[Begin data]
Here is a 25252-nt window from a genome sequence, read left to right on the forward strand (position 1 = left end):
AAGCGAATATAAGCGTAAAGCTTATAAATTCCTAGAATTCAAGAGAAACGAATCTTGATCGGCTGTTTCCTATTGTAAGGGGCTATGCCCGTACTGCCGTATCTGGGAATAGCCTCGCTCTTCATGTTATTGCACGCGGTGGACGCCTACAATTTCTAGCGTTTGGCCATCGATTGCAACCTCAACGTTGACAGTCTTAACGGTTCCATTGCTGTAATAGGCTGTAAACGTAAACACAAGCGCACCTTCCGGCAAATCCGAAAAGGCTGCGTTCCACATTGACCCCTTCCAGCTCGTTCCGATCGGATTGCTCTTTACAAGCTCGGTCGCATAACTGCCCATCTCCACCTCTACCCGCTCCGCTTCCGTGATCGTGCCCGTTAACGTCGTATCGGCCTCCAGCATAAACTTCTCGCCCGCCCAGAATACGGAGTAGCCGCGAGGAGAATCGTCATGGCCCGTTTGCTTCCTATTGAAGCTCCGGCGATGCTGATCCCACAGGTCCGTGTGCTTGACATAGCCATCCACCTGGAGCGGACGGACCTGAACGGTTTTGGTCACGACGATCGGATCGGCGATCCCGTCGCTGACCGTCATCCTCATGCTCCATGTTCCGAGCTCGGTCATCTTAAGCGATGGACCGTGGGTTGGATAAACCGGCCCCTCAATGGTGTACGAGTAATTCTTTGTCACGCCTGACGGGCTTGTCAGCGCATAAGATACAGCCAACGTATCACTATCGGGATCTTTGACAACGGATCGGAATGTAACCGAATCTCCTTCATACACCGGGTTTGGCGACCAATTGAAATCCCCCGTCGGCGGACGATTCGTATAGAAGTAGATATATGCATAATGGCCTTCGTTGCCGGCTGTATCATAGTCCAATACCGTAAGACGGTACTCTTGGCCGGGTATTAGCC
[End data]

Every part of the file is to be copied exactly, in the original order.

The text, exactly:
Here is a 25252-nt window from a genome sequence, read left to right on the forward strand (position 1 = left end):
AAGCGAATATAAGCGTAAAGCTTATAAATTCCTAGAATTCAAGAGAAACGAATCTTGATCGGCTGTTTCCTATTGTAAGGGGCTATGCCCGTACTGCCGTATCTGGGAATAGCCTCGCTCTTCATGTTATTGCACGCGGTGGACGCCTACAATTTCTAGCGTTTGGCCATCGATTGCAACCTCAACGTTGACAGTCTTAACGGTTCCATTGCTGTAATAGGCTGTAAACGTAAACACAAGCGCACCTTCCGGCAAATCCGAAAAGGCTGCGTTCCACATTGACCCCTTCCAGCTCGTTCCGATCGGATTGCTCTTTACAAGCTCGGTCGCATAACTGCCCATCTCCACCTCTACCCGCTCCGCTTCCGTGATCGTGCCCGTTAACGTCGTATCGGCCTCCAGCATAAACTTCTCGCCCGCCCAGAATACGGAGTAGCCGCGAGGAGAATCGTCATGGCCCGTTTGCTTCCTATTGAAGCTCCGGCGATGCTGATCCCACAGGTCCGTGTGCTTGACATAGCCATCCACCTGGAGCGGACGGACCTGAACGGTTTTGGTCACGACGATCGGATCGGCGATCCCGTCGCTGACCGTCATCCTCATGCTCCATGTTCCGAGCTCGGTCATCTTAAGCGATGGACCGTGGGTTGGATAAACCGGCCCCTCAATGGTGTACGAGTAATTCTTTGTCACGCCTGACGGGCTTGTCAGCGCATAAGATACAGCCAACGTATCACTATCGGGATCTTTGACAACGGATCGGAATGTAACCGAATCTCCTTCATACACCGGGTTTGGCGACCAATTGAAATCCCCCGTCGGCGGACGATTCGTATAGAAGTAGATATATGCATAATGGCCTTCGTTGCCGGCTGTATCATAGTCCAATACCGTAAGACGGTACTCTTGGCCGGGTATTAGCC